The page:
The last discussion Loyd and I had revolved around leadership style. Specifically, we discussed the impact of those that manage from a position of power versus those who manage with personal influence. Today, businesses may hire employees, but what both the business and employee wants are to be team members. Therefore, a paradigm shift is taking place as it relates to managing people in a way that motivates and inspires.

In comes the practice of servant leadership. If I was in the grip of the grape with Loyd, I am sure he would tell you that servant leadership is how we work together. He believes very much that I serve him and that he serves me (and no, I am not just talking about the wine here).

Loyd had taken a few days off, which is a very rare occasion, so we took the opportunity to talk some smack on the golf course. On the 18th hole, just as I was taking a few practice swings, Loyd started to comment on my swing. Loyd had been riding my butt all day, so I could not help but look back at him in complete disgust. I was sure he was trying to flub me up because, since Loyd double bogeyed on 17, I was surely going to win by two strokes!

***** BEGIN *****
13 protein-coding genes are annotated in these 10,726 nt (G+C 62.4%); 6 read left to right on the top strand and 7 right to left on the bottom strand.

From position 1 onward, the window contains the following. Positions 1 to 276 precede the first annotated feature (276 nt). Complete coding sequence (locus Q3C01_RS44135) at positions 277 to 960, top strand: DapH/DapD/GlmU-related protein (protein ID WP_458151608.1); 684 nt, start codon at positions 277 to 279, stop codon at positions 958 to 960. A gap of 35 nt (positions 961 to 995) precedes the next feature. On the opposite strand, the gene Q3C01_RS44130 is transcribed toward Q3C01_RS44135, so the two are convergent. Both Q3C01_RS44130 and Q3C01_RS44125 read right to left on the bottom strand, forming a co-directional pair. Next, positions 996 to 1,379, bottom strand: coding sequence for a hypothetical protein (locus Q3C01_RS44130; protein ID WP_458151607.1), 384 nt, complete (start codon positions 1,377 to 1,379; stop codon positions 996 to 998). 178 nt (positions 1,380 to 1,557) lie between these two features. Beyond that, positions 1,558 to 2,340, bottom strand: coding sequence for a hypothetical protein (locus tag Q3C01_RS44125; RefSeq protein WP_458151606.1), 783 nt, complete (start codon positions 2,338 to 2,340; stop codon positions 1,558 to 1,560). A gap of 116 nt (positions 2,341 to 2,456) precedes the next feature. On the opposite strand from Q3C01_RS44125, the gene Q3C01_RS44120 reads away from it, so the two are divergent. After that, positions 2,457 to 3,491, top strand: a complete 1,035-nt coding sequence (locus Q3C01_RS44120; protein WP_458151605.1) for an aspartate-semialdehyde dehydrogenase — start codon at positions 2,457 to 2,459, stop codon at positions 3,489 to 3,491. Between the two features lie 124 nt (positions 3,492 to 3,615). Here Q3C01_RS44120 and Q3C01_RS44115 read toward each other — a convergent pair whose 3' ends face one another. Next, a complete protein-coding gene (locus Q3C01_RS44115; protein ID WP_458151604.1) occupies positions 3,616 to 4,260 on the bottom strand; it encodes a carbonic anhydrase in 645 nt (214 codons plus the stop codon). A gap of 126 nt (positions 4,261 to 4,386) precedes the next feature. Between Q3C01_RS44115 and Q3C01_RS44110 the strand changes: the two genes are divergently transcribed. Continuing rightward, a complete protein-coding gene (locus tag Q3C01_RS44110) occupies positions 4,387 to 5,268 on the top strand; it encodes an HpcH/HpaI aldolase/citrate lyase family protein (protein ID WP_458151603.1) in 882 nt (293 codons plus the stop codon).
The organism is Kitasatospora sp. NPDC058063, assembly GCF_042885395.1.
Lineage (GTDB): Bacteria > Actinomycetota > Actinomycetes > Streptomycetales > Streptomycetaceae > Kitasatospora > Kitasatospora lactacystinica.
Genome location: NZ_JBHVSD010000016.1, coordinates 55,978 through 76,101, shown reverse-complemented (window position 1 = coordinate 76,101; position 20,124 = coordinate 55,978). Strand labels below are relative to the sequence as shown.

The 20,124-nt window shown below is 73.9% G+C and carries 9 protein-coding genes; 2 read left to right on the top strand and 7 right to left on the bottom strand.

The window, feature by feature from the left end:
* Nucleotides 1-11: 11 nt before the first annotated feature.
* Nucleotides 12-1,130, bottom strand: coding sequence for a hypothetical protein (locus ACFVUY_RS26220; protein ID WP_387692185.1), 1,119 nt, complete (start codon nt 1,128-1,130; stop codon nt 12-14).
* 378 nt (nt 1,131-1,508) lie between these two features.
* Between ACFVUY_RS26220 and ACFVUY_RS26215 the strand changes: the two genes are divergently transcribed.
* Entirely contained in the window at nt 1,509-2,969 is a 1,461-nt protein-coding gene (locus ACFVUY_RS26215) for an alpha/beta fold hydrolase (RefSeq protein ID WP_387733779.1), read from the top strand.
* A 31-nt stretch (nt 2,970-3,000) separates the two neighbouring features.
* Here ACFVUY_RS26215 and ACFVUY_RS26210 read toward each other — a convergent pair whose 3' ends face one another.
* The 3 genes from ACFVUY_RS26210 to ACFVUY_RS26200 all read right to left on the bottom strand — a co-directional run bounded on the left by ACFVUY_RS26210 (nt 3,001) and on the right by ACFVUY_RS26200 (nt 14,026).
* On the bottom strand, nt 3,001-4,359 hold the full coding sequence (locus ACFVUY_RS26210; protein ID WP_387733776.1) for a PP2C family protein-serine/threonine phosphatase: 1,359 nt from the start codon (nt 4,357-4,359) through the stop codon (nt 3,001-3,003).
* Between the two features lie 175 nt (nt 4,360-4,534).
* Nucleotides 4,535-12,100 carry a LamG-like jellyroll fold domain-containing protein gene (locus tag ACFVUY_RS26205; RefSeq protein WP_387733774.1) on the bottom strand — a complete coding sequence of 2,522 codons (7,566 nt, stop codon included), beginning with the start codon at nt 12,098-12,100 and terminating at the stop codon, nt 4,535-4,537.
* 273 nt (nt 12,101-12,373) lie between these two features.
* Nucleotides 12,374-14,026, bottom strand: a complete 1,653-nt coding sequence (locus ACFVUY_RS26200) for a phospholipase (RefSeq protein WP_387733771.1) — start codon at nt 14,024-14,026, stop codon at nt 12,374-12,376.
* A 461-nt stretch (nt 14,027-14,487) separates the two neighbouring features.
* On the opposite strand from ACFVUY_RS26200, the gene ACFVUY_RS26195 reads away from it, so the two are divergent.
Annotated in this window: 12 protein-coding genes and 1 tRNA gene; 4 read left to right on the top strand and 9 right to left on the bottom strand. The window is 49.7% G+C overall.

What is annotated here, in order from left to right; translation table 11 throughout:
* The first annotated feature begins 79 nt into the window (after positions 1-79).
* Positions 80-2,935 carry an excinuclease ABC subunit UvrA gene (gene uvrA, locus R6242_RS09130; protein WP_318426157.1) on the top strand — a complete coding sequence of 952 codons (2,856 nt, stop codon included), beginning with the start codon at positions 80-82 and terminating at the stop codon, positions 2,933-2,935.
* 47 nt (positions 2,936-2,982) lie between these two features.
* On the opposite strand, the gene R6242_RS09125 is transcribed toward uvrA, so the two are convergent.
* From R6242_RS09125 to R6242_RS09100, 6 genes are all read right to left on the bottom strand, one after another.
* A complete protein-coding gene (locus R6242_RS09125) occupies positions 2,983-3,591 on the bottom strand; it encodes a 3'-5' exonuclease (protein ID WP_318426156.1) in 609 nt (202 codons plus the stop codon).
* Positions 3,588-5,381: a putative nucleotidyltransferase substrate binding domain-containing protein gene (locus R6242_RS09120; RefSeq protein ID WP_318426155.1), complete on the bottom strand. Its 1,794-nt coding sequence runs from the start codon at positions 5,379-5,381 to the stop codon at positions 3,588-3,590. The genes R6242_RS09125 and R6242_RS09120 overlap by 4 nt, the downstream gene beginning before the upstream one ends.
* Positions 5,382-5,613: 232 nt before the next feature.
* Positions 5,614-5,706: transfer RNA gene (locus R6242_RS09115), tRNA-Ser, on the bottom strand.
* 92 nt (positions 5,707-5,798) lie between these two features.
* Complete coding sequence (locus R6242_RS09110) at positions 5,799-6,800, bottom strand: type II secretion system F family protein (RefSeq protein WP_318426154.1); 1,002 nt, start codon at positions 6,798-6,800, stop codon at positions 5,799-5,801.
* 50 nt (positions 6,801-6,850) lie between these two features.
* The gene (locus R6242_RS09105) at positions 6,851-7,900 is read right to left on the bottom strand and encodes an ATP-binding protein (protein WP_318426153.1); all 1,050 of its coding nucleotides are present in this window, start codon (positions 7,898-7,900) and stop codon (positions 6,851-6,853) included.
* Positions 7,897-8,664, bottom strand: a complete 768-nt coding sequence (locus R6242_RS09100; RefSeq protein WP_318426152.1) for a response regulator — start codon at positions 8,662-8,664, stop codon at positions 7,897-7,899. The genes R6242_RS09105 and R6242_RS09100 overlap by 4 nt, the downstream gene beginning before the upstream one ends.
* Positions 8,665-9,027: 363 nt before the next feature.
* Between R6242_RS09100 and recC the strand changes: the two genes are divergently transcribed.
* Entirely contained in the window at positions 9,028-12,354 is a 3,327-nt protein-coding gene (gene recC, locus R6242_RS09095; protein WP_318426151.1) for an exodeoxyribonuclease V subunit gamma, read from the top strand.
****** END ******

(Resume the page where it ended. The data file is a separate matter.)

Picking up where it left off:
“Whoopsie, my bad,” Loyd let’s out with a devious smirk. I teed off, ball landed perfectly in the fairway and I started walking towards him with a confident swag and my club tightly gripped in my hand. Not knowing yet if I was going to smack him with it or not, he let out the question that was lingering in his mind. He mentioned our past discussions on leadership and wanted to know my perspective on leaders who miss the “servant” nature of leadership. Now I am intrigued.

After a few minutes, I responded to Loyd:

It is pretty simple really, leaders who miss the “servant” nature of leaders leave a detrimental impact on the organization. It affects the attitude of your people (team), it ripples through to recruiting and retention and ultimately the culture of your business.

Leaders do not miss the “servant” nature of their role. Only the bosses or positional managers are complicated to miss the magic of the servant attitude. Leaders understand that their success can only be achieved through the success of their team. Leaders think we, not me. Simple, but effective. Leaders, true leaders, understand and practice servant leadership. However, if you manage from a place of position, here is where you are negatively impacting your business.

Loyd and I rolled up to our balls. I could tell a thought was brewing on Loyd’s lips but another group was coming up behind us. I nudged him and reminded him that we could still hang out in the club-house. Thankfully, he obliged and we got on with my game.

“The Doc,” took the game, by the way….


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